By John Philip Wyllie
After six seasons in the Mexican League primarily with Diablos Rojos of Mexico City, former Montgomery High School CIF Player of the Year Oscar Robles made his MLB debut with the Dodgers two seasons ago. Acquired in the off-season by the Padres, the 31-year old utility infielder is delighted to be playing just a few miles from his home in Tijuana.
“When I was a young kid I used to watch the Padres on TV. Now I am on the Padres, so it is like a dream come true. I am just enjoying my time here and trying to take advantage of the opportunity while trying to help the team,” Robles said prior to Monday night’s 7-1 victory over the Cincinnati Reds.
In his 11 appearances so far this year, the versatile Robles has filled in at second, shortstop and third. He can also handle first base whenever Padres star, Adrian Gonzalez needs a rest. Perhaps his most memorable play as a Padre was his perfectly executed bunt on a suicide squeeze play against the Nationals earlier this month, but his diving stop at second base against the same team also made the Padres highlight reel.
Hitting well above .300, Robles terrorized Mexican League pitchers throughout his long stint in Mexico City. On this side of the border he has not done nearly as well. Robles is currently 4 for 15 with two RBIs and a .267 average.
“The pitchers here don’t (often) miss their location. If they want to throw it outside they throw it outside. If they want to throw it inside they throw it inside. They also throw harder than the Mexican pitchers,” he said.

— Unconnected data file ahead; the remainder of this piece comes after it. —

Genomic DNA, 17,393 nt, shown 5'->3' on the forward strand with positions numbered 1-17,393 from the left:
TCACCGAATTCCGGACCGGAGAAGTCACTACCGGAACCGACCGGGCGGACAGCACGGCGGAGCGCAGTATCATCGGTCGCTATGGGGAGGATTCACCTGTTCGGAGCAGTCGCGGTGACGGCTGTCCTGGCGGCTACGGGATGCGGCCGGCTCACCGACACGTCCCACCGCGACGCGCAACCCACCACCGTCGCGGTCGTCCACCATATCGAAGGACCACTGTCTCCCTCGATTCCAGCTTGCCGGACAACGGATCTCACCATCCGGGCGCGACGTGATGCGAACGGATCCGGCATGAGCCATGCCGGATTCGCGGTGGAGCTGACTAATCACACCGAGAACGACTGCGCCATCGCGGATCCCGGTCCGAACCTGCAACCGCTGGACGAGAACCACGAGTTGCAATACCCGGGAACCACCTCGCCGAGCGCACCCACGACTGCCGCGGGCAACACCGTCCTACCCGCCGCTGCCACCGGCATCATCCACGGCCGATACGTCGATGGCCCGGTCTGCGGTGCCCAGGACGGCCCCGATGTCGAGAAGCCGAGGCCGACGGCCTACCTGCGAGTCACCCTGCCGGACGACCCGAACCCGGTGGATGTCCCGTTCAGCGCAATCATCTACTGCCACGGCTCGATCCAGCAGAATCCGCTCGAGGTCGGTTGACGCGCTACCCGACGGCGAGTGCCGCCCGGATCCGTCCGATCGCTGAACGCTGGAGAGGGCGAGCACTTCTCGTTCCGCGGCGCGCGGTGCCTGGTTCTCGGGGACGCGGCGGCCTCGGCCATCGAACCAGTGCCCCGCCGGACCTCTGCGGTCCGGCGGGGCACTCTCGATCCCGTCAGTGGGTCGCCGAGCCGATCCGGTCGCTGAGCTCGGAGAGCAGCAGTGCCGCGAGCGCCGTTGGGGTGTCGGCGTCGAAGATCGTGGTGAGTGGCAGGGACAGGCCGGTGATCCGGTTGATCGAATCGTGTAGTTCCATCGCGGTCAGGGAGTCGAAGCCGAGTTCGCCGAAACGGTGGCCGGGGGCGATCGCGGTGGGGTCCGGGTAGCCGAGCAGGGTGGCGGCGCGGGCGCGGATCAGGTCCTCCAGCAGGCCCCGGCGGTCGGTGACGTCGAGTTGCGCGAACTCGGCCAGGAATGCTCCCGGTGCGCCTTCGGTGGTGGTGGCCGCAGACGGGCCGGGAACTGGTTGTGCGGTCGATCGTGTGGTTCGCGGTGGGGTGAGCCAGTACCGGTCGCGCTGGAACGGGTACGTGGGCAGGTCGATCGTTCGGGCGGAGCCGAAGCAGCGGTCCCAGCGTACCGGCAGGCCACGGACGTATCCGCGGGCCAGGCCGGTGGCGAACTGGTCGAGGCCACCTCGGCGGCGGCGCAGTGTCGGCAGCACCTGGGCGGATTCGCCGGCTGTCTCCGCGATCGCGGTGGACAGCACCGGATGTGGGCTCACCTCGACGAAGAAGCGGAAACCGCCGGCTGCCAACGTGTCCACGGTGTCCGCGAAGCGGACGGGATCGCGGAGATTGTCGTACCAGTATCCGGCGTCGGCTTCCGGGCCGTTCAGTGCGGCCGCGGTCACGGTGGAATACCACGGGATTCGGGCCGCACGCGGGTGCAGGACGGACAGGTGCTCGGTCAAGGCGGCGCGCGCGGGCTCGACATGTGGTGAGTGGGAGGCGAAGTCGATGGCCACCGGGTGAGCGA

Having bounced back and forth between Triple A and the majors Robles knows that the key to extending his Major League career is in his hitting. He works long and hard with Padres batting coach, Merv Rettenmund trying to hone his skills.
“He has been working with me helping me to hit to the (opposite field), to make good contact, hit the ball harder and to hit it up the middle. He knows the type of hitter that I am, so he is just helping me to make good contact and put the ball in play.”
Before Robles arrived in San Diego he already had one friend on the team, Adrian Gonzalez.
“We’ve known each other since we were kids and our families have always been close, so it is fun to be playing together on this level,” he said. The two of them often compare notes on the pitchers that they are facing. Gonzalez and Robles still play in Mexico during the winter season.
“I always take a month off (following the MLB season) and then play in Mexico beginning in November. If you want to play on this level you have to stay sharp all year long. Playing down there gives you an advantage. When spring training comes along you are almost ready to go.”
While Mexico produces its far share of talent Mexican players with MLB credentials are relatively rare. Robles believes that there are many Mexican players that could make the grade if only they had the opportunity that he has been given.
“I think the owners of the Mexican teams are asking for too much money to buy their contracts. I know a lot of players (currently) playing in Mexico could play here if they had the chance, but the owners hold the key.”